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moat

[moht] /moʊt/
noun
1.
a deep, wide trench, usually filled with water, surrounding the rampart of a fortified place, as a town or a castle.
2.
any similar trench, as one used for confining animals in a zoo.
Origin
1325-1375
1325-75; Middle English mote < Old French: clod, mound, of obscure origin
Can be confused
moat, mote.
Dictionary.com Unabridged
Based on the Random House Dictionary, © Random House, Inc. 2014.
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British Dictionary definitions for moats

moat

/məʊt/
noun
1.
a wide water-filled ditch surrounding a fortified place, such as a castle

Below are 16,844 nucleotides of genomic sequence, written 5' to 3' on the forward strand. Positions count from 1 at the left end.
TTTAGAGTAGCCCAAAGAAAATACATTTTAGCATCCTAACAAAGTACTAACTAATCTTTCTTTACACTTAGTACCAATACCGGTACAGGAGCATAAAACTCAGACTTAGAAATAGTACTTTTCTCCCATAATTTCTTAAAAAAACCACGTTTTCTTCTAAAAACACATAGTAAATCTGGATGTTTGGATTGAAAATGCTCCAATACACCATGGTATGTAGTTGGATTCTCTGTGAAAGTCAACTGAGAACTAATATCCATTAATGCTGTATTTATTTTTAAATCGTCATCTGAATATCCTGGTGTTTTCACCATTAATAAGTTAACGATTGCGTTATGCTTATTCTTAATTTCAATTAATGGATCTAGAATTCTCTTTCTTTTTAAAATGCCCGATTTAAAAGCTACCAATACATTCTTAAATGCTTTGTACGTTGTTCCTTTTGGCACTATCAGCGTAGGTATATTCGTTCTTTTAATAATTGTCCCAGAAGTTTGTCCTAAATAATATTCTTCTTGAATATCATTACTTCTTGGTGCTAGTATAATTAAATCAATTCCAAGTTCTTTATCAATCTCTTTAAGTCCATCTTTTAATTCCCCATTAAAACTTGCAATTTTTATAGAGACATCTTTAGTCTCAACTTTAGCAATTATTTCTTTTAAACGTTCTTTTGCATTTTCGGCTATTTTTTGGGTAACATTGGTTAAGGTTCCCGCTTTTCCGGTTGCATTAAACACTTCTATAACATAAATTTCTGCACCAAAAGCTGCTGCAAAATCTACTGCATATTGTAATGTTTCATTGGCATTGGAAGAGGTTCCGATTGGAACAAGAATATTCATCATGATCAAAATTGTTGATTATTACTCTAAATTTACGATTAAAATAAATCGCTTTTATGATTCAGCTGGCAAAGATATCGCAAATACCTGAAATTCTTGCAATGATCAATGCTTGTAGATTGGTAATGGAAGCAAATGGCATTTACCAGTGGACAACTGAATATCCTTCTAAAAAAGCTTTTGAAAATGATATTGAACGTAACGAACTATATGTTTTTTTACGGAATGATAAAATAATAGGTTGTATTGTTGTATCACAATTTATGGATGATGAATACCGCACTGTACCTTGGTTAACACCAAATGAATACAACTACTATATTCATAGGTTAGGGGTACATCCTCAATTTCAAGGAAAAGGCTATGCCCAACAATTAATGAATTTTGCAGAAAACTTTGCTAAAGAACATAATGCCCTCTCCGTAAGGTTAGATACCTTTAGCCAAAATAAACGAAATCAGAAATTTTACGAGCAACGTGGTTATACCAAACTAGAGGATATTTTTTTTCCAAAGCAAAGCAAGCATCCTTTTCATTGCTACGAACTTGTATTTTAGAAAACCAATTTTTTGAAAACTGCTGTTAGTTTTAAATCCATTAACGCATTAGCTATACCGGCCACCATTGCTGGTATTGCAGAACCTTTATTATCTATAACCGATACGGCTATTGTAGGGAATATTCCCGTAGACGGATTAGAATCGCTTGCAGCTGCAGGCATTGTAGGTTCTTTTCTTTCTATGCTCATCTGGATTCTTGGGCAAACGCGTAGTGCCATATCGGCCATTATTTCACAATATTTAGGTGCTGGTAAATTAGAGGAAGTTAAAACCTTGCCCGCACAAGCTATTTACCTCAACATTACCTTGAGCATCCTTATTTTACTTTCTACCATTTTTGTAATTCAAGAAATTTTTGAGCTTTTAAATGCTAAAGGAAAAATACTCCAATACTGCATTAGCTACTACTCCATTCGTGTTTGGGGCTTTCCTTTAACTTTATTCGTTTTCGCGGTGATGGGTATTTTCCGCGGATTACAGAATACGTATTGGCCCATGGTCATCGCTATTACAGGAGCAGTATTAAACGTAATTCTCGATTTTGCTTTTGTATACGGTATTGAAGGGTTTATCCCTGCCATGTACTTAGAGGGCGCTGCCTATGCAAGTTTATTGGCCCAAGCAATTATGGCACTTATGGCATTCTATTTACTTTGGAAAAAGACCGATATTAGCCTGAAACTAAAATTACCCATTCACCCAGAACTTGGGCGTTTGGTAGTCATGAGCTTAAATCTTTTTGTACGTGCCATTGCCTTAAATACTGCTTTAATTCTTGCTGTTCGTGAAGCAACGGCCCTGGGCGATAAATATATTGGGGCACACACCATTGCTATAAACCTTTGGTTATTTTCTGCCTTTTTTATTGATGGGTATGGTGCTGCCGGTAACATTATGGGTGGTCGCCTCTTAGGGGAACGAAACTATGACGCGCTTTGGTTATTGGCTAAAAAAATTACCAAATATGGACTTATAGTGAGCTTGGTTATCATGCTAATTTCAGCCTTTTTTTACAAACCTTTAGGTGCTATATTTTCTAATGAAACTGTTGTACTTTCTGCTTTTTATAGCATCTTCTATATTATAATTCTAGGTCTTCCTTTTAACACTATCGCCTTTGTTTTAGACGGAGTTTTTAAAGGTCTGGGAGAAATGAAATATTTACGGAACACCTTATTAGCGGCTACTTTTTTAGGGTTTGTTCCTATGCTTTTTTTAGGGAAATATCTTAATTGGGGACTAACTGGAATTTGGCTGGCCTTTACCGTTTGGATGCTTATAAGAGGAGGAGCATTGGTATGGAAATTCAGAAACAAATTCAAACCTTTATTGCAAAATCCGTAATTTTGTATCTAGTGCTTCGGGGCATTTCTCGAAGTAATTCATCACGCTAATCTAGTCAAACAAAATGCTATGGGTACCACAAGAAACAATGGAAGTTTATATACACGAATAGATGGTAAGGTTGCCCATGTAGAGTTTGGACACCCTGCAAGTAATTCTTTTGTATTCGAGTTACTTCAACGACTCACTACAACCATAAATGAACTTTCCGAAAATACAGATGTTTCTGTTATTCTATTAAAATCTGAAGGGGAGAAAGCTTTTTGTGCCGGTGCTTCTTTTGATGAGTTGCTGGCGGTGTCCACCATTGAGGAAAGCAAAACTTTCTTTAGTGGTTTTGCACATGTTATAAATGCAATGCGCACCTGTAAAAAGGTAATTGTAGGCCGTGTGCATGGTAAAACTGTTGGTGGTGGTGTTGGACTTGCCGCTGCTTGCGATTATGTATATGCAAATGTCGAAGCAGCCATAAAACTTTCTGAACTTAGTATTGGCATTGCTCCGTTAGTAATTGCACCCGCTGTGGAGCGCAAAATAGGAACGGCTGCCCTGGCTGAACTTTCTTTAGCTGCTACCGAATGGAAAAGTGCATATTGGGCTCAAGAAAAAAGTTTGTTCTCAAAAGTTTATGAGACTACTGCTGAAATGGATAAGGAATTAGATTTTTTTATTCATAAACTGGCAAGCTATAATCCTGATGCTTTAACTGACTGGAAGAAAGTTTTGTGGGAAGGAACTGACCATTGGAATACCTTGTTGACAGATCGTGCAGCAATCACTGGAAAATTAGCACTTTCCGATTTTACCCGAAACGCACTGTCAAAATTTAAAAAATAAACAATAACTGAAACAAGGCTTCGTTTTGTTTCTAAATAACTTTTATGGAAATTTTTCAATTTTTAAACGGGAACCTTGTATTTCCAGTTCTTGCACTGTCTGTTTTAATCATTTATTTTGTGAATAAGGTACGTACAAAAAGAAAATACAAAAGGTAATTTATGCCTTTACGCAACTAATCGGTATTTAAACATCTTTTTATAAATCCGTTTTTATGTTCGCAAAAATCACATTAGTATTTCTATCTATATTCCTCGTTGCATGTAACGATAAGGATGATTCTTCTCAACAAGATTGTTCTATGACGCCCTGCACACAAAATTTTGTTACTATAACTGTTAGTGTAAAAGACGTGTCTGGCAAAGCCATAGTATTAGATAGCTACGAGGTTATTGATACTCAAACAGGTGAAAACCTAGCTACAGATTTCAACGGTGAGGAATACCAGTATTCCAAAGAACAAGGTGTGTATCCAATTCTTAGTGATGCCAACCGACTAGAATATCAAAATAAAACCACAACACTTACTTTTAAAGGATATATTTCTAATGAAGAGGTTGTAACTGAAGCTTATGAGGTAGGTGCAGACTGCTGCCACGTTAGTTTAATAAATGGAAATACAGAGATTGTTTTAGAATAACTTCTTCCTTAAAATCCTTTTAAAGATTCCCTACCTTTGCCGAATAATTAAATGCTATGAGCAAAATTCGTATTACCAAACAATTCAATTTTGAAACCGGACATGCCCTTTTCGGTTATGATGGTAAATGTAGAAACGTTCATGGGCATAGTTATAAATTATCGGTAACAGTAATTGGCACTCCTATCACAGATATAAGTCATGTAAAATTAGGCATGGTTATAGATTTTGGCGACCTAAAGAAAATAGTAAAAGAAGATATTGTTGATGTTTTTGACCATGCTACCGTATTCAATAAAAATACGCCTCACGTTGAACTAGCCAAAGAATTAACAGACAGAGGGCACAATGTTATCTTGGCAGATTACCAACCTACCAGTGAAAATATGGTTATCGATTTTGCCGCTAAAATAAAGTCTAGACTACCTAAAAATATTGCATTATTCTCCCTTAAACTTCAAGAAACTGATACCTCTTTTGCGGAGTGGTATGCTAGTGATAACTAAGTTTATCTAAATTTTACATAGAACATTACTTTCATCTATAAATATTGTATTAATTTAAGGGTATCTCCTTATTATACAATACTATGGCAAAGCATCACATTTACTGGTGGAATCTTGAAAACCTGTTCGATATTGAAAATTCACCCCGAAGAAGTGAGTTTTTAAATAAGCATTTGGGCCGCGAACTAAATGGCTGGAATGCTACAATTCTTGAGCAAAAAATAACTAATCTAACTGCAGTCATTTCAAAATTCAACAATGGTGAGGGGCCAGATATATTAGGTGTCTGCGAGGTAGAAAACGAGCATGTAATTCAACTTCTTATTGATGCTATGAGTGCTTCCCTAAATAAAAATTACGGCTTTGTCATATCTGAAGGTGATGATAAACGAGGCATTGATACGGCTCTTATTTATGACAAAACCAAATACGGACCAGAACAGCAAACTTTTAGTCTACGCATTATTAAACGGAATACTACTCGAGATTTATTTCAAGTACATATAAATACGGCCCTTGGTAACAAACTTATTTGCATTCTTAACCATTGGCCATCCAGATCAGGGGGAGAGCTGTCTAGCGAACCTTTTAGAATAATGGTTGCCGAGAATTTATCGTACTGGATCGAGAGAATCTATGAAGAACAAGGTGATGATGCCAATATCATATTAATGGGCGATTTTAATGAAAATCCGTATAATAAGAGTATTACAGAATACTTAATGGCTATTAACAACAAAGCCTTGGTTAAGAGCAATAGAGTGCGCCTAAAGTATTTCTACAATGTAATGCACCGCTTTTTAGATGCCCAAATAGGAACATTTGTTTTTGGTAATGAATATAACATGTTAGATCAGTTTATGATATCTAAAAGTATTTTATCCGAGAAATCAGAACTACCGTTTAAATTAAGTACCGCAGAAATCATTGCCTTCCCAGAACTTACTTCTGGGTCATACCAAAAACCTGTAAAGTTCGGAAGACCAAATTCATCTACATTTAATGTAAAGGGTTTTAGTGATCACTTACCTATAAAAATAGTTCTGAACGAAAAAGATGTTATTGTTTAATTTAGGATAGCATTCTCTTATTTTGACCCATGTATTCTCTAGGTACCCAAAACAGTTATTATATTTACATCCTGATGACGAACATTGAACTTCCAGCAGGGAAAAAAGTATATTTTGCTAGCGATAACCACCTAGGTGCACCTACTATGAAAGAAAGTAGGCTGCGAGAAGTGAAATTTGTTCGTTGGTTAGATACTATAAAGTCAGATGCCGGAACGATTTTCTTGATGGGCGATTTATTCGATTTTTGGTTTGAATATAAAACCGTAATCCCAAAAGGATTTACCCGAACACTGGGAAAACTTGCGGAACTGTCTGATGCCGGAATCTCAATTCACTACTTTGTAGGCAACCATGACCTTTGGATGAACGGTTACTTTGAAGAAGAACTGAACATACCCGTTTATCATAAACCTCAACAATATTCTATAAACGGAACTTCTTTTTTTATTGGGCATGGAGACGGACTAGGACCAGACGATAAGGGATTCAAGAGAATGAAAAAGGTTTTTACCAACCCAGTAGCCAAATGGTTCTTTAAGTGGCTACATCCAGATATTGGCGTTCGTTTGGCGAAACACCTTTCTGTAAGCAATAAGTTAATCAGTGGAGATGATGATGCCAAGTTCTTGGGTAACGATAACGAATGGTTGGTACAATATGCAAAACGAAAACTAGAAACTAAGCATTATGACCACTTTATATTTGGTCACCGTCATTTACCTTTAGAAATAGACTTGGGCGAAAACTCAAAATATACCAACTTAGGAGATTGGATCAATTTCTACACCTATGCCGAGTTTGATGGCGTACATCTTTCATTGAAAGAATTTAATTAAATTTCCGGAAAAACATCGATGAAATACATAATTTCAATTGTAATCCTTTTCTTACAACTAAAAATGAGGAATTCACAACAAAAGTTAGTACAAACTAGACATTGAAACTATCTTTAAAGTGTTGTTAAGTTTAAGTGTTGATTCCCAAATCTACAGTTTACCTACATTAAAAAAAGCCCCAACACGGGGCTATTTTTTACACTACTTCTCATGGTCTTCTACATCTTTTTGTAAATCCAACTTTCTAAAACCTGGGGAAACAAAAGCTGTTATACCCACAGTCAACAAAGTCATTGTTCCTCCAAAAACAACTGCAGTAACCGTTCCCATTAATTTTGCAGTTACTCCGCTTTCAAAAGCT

verb
2.
(transitive) to surround with or as if with a moat: a moated grange
Word Origin
C14: from Old French motte mound
Collins English Dictionary - Complete & Unabridged 2012 Digital Edition
© William Collins Sons & Co. Ltd. 1979, 1986 © HarperCollins
Publishers 1998, 2000, 2003, 2005, 2006, 2007, 2009, 2012
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Word Origin and History for moats

moat

n.

mid-14c., from Old French mote "mound, hillock, embankment; castle built on a hill" (12c.; Modern French motte), from Medieval Latin mota "mound, fortified height," of unknown origin, perhaps from Gaulish mutt, mutta. Sense shifted in Norman French from the castle mound to the ditch dug around it. As a verb, "to surround with a moat," early 15c.

Online Etymology Dictionary, © 2010 Douglas Harper
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7
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